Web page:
The Boys Next Door is a heartwarming look at the lives of four mentally challenged men who live together. The actors brilliantly depict four unique, charming, and quirky personalities. Arnold (Michael Collins), in a colorful mismatched wardrobe and large black glasses, constantly spells out the injustices of life, threatening to move to Russia if his grievances go unnoticed. A chubby and lovable Norman (Jason Scott Quinn) always has a donut hidden somewhere; he learns about love and dancing with an equally plump and challenged Sheila (Kelly Legratta), who toddles about shyly with a big bow on her head. Lucien (Brandon Morris) stoops over as he walks, pushing up his glasses, often carrying an entire set of Department of Agriculture manuals while mumbling the alphabet. He is fascinated with everything from his Spiderman tie to the suds in the sink. Barry (Jeffrey Bower) seems the most normal but is really schizophrenic; he thinks he's a golf pro, but he shuts down when his father (Gordon McConnell), a harsh, abusive man, pays a surprise visit. This odd assembly is watched over by a fresh-faced Jack (Wayne LeGette), who narrates, showing his own hidden frustrations. To this bunch, every day is an adventure, whether it's going to the grocery store, doing battle with a rat, or attending the weekly dance. The players make the most of the space, using the aisles as entrances as they reveal the heartbreak and the hilarity that encompass their lives together. Author Tom Griffin has crafted this play skillfully, allowing the audience the liberty to laugh at the situation while gaining respect for a diverse and often misunderstood group. (Through February 6 at Palm Beach Dramaworks, 322 Banyan Blvd., West Palm Beach, 561-625-6010)
California Suite by Neil Simon is a series of four vignettes that take place in the same hotel room. The second piece is so laugh-out-loud funny that it makes the whole play worth watching. A hungover and frantic Marvin (Rusty Allison) panics when he awakens to find a girl (Elizabeth King) in his bed and his wife, a buttoned-up Millie (Meryl Bezrutczyk), on her way to the hotel. Exhausted from her flight, Millie just wants to nap, but a frazzled Marvin keeps her out of the bedroom using one ridiculous excuse after another. Then there's a pair of English theatrical types. Diana (Merry Jo Pitasi) is nominated for tonight's Academy Awards. Appearing nonchalant and highbrow but insecure about her appearance, she slowly descends into a despair and longing that cannot be satiated by her refined, gay husband, Sidney (Dante Marelli). Pitasi conquers accent and mannerism, while Marelli stays distantly aloof. In the fourth vignette, four friends take the vacation from hell. Husband Mort (James Cichewicz) and friend Stu (Allison) fight after Mort's wife, Beth (King), injures herself in a tennis match. A whiny Beth protects her leg while a preppy Gert (Bezrutczyk) tries to break up the set; hilarity ensues. (Through March 6 at Stage Door Theatre, 8036 W. Sample Rd., Coral Springs, 954-344-7765.)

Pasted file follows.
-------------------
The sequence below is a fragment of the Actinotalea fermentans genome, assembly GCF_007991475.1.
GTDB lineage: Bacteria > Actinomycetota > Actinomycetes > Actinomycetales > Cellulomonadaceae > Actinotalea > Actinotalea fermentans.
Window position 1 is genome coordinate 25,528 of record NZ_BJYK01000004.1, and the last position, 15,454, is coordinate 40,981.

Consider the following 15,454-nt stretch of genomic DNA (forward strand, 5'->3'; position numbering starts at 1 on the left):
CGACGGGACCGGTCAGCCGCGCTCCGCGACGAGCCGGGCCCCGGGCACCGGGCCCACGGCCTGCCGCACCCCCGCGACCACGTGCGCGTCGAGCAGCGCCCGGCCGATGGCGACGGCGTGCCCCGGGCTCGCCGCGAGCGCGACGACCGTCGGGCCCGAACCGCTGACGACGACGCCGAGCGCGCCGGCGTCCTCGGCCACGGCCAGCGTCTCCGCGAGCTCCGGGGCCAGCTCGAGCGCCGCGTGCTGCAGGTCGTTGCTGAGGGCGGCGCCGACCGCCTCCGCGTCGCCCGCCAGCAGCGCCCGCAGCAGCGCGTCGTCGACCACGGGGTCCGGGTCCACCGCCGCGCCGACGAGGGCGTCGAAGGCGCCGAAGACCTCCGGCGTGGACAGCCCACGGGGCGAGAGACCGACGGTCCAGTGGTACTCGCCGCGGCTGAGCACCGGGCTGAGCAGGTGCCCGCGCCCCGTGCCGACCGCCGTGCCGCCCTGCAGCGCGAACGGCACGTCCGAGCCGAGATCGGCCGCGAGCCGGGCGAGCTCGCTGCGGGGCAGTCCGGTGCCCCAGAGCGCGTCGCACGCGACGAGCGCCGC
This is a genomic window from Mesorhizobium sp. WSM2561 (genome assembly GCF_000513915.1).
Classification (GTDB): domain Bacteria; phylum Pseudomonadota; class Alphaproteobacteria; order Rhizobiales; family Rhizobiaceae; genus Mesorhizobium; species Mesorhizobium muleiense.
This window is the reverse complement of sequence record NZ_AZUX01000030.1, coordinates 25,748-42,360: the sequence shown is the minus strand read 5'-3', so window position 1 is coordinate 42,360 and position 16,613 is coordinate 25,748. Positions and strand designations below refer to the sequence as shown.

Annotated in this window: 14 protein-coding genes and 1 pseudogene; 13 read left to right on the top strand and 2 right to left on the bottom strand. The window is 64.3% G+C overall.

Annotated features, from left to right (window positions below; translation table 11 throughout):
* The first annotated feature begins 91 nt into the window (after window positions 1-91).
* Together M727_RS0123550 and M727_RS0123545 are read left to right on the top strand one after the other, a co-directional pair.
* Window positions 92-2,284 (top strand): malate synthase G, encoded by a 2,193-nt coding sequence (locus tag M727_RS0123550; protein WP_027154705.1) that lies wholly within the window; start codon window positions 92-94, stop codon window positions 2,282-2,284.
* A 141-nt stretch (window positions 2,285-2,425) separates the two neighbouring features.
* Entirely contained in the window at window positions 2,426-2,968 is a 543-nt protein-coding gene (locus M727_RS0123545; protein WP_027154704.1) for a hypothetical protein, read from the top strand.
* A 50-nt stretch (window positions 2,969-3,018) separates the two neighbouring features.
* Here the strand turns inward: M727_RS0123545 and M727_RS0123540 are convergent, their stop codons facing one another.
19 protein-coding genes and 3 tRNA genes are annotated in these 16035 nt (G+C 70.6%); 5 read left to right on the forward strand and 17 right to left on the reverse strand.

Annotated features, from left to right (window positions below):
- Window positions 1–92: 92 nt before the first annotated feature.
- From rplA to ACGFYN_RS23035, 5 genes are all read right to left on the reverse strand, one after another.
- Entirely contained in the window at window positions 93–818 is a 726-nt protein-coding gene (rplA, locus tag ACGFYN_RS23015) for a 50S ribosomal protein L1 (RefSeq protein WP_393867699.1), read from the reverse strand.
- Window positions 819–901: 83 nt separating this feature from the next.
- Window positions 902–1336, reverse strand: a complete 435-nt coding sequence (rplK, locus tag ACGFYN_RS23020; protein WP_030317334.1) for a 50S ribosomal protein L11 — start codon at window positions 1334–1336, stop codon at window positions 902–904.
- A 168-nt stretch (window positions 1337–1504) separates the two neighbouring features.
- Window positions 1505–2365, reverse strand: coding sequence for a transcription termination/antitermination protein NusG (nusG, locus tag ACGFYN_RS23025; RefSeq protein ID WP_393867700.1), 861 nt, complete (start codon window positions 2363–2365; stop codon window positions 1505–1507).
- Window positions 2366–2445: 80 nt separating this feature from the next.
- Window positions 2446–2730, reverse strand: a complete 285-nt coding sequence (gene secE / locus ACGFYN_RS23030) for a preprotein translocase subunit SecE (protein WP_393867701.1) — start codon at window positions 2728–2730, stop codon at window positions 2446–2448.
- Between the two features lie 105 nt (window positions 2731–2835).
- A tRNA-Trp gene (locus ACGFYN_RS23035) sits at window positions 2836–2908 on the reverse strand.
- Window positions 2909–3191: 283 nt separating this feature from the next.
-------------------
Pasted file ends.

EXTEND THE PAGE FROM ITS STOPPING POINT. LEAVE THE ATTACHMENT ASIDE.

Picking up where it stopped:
Enchanted April lives up to its name, with enticing characters and an engaging plot. Lotty Wilton (Cary Anne Spear) finds herself dissatisfied with her tyrannical husband and her humdrum existence. She finds escape through an ad in the paper -- a rentable castle in Italy. Her heart aflame with possibility, she ropes a reluctant fellow churchgoer, Rose (Laura Turnbull), into the vacation scheme. Needing two others to come along to help pay the bills, Lotty and Rose entice the lonely and beautiful modern girl, Lady Caroline (Annie Reilly), and a rigid, gray-haired drill sergeant of a woman named Mrs. Graves (Pat Nesbit). The foursome makes an odd party, but the castle suits them. The unfolding of the relationship among these strangers is poignant and moving. Spear is priceless, turning from a flighty victim to a natural and exuberant leader of the group. Turnbull evolves from a repressed wife into a blooming young woman ready to accept love. Reilly and Nesbit play character roles, but both show growth, especially Nesbit, skillfully employing body language, speech, and a tight-lipped smile to unveil Mrs. Graves' more vulnerable side. (Through February 13 at Caldwell Theater, 7873 N. Federal Hwy., Boca Raton, 561-241-7432.)
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